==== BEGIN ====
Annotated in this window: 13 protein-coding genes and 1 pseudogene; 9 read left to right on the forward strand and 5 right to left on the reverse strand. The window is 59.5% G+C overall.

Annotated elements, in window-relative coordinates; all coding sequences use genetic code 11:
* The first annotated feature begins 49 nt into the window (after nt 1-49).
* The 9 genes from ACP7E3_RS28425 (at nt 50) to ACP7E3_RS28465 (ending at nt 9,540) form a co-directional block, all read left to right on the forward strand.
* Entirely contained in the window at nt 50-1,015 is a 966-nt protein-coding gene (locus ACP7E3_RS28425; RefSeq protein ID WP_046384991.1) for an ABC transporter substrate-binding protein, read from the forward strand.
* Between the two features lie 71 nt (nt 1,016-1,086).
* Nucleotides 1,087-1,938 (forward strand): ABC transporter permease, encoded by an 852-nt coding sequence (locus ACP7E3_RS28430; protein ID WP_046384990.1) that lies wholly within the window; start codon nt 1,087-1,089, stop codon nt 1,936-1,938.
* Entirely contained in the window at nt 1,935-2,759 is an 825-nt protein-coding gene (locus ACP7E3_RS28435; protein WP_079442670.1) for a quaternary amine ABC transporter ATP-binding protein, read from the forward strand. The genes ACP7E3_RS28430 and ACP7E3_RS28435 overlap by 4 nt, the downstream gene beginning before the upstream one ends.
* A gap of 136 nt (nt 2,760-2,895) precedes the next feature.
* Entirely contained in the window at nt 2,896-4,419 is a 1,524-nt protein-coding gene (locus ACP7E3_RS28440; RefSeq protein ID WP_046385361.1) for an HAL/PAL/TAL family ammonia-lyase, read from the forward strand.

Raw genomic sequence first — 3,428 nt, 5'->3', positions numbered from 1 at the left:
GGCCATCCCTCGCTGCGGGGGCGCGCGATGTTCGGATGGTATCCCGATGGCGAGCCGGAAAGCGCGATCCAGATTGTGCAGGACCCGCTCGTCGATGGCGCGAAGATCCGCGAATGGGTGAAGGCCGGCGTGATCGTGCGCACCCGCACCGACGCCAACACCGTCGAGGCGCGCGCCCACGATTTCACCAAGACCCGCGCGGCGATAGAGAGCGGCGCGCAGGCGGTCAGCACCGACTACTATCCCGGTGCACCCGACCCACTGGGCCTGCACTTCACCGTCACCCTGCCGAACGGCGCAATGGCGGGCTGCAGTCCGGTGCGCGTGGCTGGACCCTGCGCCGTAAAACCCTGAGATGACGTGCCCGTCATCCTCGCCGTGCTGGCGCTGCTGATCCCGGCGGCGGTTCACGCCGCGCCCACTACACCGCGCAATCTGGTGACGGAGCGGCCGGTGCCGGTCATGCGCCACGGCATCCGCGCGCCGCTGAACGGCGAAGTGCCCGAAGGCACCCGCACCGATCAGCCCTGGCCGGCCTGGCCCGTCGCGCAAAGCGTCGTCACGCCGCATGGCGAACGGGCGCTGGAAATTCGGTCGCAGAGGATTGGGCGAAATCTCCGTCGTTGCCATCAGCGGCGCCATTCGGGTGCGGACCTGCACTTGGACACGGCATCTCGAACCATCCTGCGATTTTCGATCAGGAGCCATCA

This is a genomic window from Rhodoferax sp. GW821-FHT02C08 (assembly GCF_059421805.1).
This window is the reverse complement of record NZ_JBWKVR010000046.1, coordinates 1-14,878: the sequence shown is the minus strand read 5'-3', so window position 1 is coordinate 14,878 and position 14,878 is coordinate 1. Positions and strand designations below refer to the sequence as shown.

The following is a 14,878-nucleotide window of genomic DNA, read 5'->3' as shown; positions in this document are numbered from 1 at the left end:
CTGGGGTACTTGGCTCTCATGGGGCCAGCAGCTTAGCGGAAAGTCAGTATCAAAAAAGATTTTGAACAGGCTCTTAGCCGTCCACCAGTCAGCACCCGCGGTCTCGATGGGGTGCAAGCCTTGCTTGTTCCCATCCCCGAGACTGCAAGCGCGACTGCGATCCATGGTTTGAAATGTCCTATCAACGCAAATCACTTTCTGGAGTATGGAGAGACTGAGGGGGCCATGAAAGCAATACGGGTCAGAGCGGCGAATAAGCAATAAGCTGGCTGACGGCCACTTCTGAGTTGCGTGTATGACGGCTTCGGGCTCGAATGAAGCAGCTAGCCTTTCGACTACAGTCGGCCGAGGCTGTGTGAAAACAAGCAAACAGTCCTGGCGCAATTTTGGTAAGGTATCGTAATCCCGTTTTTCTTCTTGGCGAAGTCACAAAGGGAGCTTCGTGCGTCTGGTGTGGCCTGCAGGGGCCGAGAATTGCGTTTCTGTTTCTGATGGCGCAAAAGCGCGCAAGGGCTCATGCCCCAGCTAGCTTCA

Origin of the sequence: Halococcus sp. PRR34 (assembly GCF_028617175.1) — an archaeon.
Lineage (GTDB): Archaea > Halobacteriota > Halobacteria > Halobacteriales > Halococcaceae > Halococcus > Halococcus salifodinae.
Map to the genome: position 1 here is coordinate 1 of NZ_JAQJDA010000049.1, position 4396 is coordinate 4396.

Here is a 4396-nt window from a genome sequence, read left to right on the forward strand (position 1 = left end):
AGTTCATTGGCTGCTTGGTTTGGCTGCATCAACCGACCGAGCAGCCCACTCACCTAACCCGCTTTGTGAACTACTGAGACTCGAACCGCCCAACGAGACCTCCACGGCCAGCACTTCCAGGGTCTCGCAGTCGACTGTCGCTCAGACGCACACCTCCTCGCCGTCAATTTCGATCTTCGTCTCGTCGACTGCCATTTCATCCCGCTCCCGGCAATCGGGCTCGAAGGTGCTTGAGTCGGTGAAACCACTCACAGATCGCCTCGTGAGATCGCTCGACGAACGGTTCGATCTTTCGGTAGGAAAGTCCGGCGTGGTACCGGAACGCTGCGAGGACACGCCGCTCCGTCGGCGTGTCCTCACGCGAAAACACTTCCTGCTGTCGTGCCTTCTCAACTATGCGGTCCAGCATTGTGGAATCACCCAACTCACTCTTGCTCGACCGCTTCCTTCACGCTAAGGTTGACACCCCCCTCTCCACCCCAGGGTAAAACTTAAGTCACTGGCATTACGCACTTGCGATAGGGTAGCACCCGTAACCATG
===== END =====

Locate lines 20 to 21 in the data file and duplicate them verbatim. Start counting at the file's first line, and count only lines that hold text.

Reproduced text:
Here is a 4396-nt window from a genome sequence, read left to right on the forward strand (position 1 = left end):
AGTTCATTGGCTGCTTGGTTTGGCTGCATCAACCGACCGAGCAGCCCACTCACCTAACCCGCTTTGTGAACTACTGAGACTCGAACCGCCCAACGAGACCTCCACGGCCAGCACTTCCAGGGTCTCGCAGTCGACTGTCGCTCAGACGCACACCTCCTCGCCGTCAATTTCGATCTTCGTCTCGTCGACTGCCATTTCATCCCGCTCCCGGCAATCGGGCTCGAAGGTGCTTGAGTCGGTGAAACCACTCACAGATCGCCTCGTGAGATCGCTCGACGAACGGTTCGATCTTTCGGTAGGAAAGTCCGGCGTGGTACCGGAACGCTGCGAGGACACGCCGCTCCGTCGGCGTGTCCTCACGCGAAAACACTTCCTGCTGTCGTGCCTTCTCAACTATGCGGTCCAGCATTGTGGAATCACCCAACTCACTCTTGCTCGACCGCTTCCTTCACGCTAAGGTTGACACCCCCCTCTCCACCCCAGGGTAAAACTTAAGTCACTGGCATTACGCACTTGCGATAGGGTAGCACCCGTAACCATG